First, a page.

Every parent wants their baby to grow up big and strong. Sulphate can help build and strengthen joints which is a great benefit, especially as your baby learns to roll over, crawl and walk.

4. Improves brain activity and focus

From the moment your baby is born, their brain is working hard to learn how to survive in the new world they’ve just arrived in.

Proper levels of magnesium can improve concentration and help babies be more alert. This is ideal as they grow out of that sleepy newborn phase and you start to see their personality more and more.

5. Helps with oxygen flow

When your baby has a cold, they can struggle to breathe. Magnesium has strong oxygenation properties which are fantastic for respiratory tracts. This can also be beneficial if your baby had some breathing properties when they were born.

These are just five of the known benefits of Epsom salt baths. There are also medicinal benefits too, such as:

  • Helps with constipation
  • Regulates digestion
  • Repairs muscles
  • Treats eczema
  • Relieve psoriasis
  • Remove toxins for a stronger immune system
  • Helps with irritability

It is worth noting though that a lot of the benefits of Epsom salt baths haven’t been clinically proven. There’s scientific proof behind the theories and many healthcare professionals will recommend Epsom salt baths alongside medical treatment.

So, it’s down to you to decide if an Epsom salt bath could be beneficial to your baby, without science behind it.

Potential risks and precautions of Epsom salt baths for kids

As with most things, if an Epsom salt bath is given too often, it can have some side effects. This is due to the magnesium and sulphate found within Epsom salt.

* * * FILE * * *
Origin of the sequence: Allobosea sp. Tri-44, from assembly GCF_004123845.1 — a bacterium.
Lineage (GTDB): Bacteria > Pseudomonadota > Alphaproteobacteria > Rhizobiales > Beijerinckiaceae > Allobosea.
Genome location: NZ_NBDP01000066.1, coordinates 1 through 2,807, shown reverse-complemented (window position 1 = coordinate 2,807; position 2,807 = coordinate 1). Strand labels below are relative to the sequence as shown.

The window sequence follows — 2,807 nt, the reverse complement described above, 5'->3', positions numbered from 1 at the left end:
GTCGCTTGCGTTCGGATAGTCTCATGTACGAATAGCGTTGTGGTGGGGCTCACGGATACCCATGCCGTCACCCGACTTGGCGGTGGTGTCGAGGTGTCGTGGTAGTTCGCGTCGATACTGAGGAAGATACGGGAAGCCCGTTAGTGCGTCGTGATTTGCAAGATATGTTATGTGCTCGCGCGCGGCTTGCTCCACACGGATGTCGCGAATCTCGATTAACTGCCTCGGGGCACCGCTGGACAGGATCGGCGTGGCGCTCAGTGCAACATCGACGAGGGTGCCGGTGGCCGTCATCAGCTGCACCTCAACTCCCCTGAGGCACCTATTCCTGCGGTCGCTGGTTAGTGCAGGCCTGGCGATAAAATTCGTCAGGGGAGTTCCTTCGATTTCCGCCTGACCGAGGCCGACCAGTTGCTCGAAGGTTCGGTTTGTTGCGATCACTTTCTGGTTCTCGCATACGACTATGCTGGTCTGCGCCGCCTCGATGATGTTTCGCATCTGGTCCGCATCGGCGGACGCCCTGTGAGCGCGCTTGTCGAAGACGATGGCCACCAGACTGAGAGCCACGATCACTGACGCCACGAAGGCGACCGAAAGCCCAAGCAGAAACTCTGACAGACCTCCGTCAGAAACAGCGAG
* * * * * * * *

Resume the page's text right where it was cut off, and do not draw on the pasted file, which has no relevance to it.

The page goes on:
Some side effects are:

  • Nausea
  • Vomiting
  • Stomach cramps
  • Headache
  • Dizziness
  • Itching
  • Skin rash

Many of these side effects aren’t considered common but they are something to look out for. It’s also worth remembering to stop your baby from drinking water which has Epsom salt in. It’s unlikely that they’ll take in enough to be harmful but keep an eye on your baby if you think they’ve swallowed the bath water and contact your GP if you become concerned.

Speak to a medical professional or a pharmacist before you start giving your baby Epsom salt baths. They can advise you on the frequency, which brand you should buy and how much Epsom salt to add to an infant’s bath water.

How to prepare an Epsom salt bath for babies

Now that you’re informed with the benefits and risks of Epsom salt baths, let’s run through how to safely prepare one for your baby.

How much Epsom salt for baby?

This largely depends on how much water you’ve added to the bath. If you’re only bathing your baby in a few inches of water, start with ¼ cup and go from there. You’re looking for a slightly soapy feel to the water so keep adding until this is achieved.

How often can my baby have an Epsom salt bath?